What to consider when carrying out some research
What is market research and why do it?
Simply, market research is the collection and analysis of data to uncover what people think (their attitudes or opinions) and what they do (their behaviour). It is used to produce quality information for planning and decision-making, using robust/credible evidence to ensure:
- Better products and services
- Better relationships with customers / beneficiaries / other stakeholders
- Greater longevity for the organisation
- Better quality decision-making and use of resources
- More effective Government policies
How to decide on what research method is best?
Stage 1 – What do you want from the research?
- Define the research problem
‘The problem’ is a formal way of identifying the ‘core need’ for the research to be undertaken.
Before starting any research, or considering reaching out to any external research agencies to undertake the work for you, it is a good idea to be clear on the background (what triggered the need), the objective (how will the results impact your organisation) and what the research objective(s) are (what is the research actually trying to achieve).
For example, is it to help develop a service you provide? Is it to understand what your beneficiaries think of your organisation? Would you like to know more about the characteristics of a group of people?
- What data / insight do you need?
Also ask yourselves, what do you need the research for? What type of data or insight do you need at the end of the research?
For example, are you looking for data from a small number of people that is qualitative in nature and may go into more detail about the ‘why’ or are you looking for data from a large number of people in which you can quantify their answers?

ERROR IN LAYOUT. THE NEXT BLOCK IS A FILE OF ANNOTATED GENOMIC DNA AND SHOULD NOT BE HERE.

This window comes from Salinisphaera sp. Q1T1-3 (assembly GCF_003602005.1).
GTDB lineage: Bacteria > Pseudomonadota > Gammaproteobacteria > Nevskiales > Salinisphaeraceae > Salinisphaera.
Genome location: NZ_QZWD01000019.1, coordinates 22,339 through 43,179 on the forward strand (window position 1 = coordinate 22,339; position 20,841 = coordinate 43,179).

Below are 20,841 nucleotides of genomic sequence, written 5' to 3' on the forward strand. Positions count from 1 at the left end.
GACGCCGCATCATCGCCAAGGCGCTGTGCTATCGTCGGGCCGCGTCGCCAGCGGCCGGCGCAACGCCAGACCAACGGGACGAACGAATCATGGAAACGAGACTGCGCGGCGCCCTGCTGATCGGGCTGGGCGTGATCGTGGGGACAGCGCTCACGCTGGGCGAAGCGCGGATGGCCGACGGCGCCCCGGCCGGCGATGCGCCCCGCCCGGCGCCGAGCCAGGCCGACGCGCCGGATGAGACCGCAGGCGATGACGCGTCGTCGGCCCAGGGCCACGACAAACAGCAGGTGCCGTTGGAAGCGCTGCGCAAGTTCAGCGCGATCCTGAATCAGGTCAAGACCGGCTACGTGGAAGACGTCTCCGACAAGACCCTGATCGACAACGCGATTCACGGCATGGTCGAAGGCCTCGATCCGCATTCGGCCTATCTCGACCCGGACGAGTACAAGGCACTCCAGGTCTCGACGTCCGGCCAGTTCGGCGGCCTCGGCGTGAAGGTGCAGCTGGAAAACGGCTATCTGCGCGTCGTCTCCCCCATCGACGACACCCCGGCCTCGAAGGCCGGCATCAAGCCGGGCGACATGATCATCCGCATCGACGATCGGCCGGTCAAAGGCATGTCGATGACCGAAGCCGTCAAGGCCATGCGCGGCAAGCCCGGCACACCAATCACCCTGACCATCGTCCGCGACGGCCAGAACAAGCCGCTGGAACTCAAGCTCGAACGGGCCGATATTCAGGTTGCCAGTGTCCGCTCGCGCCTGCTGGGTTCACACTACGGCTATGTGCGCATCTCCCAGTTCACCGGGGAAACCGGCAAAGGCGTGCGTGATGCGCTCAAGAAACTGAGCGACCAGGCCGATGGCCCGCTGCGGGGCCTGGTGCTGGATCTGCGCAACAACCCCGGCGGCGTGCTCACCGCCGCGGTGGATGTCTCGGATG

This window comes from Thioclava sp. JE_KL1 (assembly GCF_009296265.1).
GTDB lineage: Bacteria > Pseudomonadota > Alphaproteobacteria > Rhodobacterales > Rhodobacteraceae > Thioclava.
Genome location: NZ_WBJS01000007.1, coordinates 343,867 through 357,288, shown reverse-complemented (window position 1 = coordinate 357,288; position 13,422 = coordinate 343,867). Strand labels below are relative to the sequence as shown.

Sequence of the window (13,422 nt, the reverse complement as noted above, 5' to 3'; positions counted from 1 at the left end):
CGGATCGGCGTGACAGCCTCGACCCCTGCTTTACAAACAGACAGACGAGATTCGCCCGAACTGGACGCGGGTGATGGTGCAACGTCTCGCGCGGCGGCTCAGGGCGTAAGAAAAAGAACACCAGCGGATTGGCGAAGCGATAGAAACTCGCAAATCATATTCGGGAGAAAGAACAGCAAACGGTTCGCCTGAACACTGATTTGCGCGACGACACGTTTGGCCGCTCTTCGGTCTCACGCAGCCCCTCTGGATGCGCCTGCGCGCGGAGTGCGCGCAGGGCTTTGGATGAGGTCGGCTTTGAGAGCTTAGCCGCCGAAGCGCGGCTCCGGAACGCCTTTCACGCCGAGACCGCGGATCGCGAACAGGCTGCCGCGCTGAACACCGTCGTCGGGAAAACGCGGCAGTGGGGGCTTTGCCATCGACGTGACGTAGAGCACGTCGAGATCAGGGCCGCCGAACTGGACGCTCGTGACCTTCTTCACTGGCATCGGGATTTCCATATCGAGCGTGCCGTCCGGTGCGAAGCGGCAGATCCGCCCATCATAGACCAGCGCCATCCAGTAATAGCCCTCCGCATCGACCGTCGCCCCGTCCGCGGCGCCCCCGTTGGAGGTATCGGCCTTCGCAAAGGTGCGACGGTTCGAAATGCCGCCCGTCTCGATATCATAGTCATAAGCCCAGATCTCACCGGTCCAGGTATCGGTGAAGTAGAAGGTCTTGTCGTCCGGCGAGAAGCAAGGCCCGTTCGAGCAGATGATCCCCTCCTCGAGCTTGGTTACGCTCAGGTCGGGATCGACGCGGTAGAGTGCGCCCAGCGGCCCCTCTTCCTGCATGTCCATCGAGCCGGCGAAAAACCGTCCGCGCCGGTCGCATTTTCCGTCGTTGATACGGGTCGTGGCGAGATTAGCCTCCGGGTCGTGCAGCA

Stage 2 – Creating the research design
- Do you need to conduct primary research?
Once you know the type of data you are looking for and what you want it to tell you, it is a
good idea to consider what research already exists. For example, is primary research (research you are conducting yourself and is not publicly available elsewhere) actually needed? Is there already sufficient data available internally in your organisation or publicly available? Is it feasible to undertake the primary research?
Once questions like these have been considered, you can go on to identify what research method is most appropriate and confirm what the research requirements are.
- Who do you want to talk to?
Who in particular would you like to talk to – whether that be members of the general public, your beneficiaries, your employees and volunteers, other stakeholders etc.?
When this has been ascertained, you will need to think more about the sampling strategy i.e. who the target population is, how you can access this group of people (the sampling approach) and the sample size (the number of people you want to research).
- Choosing the data collection method
Once you have thought about what it is you want to research, what you require from the data, who you want to talk to and how you would get access to this group of people, then you should have a clear idea of whether you want to conduct qualitative research or quantitative research.
Next steps are to think about whether you can conduct the research in-house or need support from an external research agency.
Thanks to Hannah Kilshaw, Research Director at ICM Unlimited for contributing to this series of articles.